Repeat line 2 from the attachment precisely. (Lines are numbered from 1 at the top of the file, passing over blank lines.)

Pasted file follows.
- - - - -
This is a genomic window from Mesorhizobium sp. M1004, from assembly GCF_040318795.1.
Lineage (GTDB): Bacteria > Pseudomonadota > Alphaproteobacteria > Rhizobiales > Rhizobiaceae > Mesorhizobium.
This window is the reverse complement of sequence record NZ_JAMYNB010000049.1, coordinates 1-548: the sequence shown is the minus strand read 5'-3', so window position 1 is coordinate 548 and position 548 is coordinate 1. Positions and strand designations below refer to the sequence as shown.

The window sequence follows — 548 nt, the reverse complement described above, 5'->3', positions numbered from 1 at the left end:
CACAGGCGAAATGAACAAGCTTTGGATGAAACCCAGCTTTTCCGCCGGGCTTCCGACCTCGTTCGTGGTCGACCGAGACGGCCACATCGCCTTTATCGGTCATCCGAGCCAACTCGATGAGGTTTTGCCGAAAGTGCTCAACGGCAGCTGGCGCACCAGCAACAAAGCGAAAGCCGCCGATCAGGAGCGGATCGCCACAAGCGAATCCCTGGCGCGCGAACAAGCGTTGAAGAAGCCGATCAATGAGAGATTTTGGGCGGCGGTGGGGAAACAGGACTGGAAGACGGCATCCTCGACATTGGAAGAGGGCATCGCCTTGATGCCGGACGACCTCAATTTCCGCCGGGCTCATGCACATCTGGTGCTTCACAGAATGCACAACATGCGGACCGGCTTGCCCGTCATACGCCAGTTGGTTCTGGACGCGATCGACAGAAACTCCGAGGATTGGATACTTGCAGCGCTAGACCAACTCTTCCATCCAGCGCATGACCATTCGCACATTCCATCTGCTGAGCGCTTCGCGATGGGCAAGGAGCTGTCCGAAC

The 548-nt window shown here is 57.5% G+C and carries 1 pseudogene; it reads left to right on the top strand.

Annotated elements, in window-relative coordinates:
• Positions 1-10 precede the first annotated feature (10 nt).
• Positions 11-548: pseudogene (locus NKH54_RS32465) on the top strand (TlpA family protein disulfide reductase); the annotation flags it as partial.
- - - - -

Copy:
Lineage (GTDB): Bacteria > Pseudomonadota > Alphaproteobacteria > Rhizobiales > Rhizobiaceae > Mesorhizobium.